Well, manifesting an interest I had expressed verbally, I went over to Rutgers' "Battle of the Bands" to hear my friend Dustin. It was very nice, though I obviously didn't know many people there (though I did meet his parents; I asked if they approved, which was out of place partially because they're baby-boomers who grew up on Rock themselves). I didn't have the patience to stay till the end, but it seems pretty evident to me that he was the winner, since he was the last singer, garnered the most crowd interest, and, quite frankly, had better music than the others (though I personally thought the band a few performers before him were so-so)...
Well then, getting along with business, I take interest in speaking here about פסח, since, well, it's next week, and I don't think I've ever written my thoughts about it at all here..or anywhere..or ever, as a matter of fact.. Though I'm not sure I want to get into that just yet.
First off though, I wanted to mention an interesting passage I was reading in "The Year of Living Biblically" (I had read it when it came out last year, but only sporadically..now it's "בעיון". A very interesting idea for a book in my opinion, not to mention it's unusually humorous for a book about religion. ...though it seems a little pointless for such a secular individual to even sympathise with the religious outlook). He talks (Beg. Month 10) about his attempt to refrain from the course language he was accustomed to using, at least for the duration of his year. He mentions the obvious fact that there doesn't seem to be any explicit "no using the F word" mitzva in the Torah, which would make it unclear as to the opinion of the Tanach on the subject, especially considering his reference to a comment by Natalie Angier that "the Bible itself uses adult language", and that there are some references to base things in the Tanach. He also mentions that the New Testament seems to be much clearer about it when Paul admonishes people not to engage in "obscene, foolish or coarse joking" (Eph. 5).
I don't like what this "Natalie" lady seems to be inferring; i.e. the Torah has no problem with people making clear verbal references to the coarsest of things. "The Ramban" is famous for discussing this issue in his discussion about the supremity of the Hebrew language (Ex. 30:13). My own idea about it is quite simple though, especially when comparing the Torah to the Ephesian Epistle; the Hebrews at that time (and perhaps Semites in general) didn't attach anything childish or coarse to speech concerning (albiet base) things in a serious context. The whole idea of finding "bathroom talk" or "sex talk" funny or obscene is an invention of European Man, as are most innane things.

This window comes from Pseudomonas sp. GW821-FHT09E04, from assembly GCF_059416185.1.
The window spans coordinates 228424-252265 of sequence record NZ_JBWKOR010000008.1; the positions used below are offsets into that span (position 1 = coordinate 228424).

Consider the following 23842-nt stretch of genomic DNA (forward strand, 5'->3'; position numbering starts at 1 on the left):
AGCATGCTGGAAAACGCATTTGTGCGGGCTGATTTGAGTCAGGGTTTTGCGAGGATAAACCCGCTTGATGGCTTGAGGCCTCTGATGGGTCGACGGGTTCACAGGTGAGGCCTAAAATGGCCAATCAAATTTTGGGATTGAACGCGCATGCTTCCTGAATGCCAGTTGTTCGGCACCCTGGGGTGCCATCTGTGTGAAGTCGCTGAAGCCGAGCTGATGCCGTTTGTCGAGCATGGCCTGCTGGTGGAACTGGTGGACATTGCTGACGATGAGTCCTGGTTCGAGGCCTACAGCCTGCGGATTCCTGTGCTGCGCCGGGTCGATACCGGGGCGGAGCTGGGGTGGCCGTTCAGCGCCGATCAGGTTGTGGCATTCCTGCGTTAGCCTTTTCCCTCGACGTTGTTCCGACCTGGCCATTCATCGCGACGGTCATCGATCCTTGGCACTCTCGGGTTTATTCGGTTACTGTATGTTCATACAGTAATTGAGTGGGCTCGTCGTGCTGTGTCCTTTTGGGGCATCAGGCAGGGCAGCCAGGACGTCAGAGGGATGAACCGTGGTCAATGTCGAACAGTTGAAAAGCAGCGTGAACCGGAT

It kind of reminds me of a conversation I once had with my Moroccan friend 'Aziz in Orlando. We were once chatting about his romantic existence while he was working in Wisconsin (in a job he, strangely enough, found out about from a newspaper in Morocco), and he asked me straightforwardly if I had ever had ever had physical interactions with a prostitute (perhaps he thought I looked older than I was!). He went on to confide to me that "In Morocco, most mens go with the Q'hba..". I found it a little humorous since I had never heard the word Q'hba (قحبة) used outside the context of a curse, but the obvious truth is that to him ...well..to him it wasn't a "silly" concept I guess.. ..I don't even know where I'm going with this anymore!...
(Come to think of it, this actually does have what to do with פסח: To those who don't already know what I mean, the first Mishna of Pesachim informs us that there is an obligation to search ones premises for leavened products by saying "אור לארבעה עשר בודקין את החמץ". The Talmud subsequently spends two pages in an attempt to decipher the meaning of the word "אור" in this context. It turns out it actually means night. The Gemara asks why then don't we just say "night". It answers that "אור" is a much more refined way of saying it, and spends another two pages telling us why and how to use the most refined of word usages. ...so there!..)
The book then moves on to discuss the myriad of words created in the English language to substitute for G-d, Jesus and hell (not to equate the three in any way!). The English created words like "Lor" and "heck" to avoid using the real words, till they themselves were banned! I had actually recently done a bit of research on sayings like "Goodness Gracious!" and "Great Scott!". In my opinion that whole mode of Puritan thinking is way off; it obviously makes no sense to ban words than were created as substitutes for other words (Which creates questions with words like the one we use to substitute for the four letter name of G-d in prayer; i.e. if it's a substitute, then it should be ok? ..long story there actually, perhaps another time, ..but it is something I ponder from time to time).
Hm, quite lengthy this time, not my style...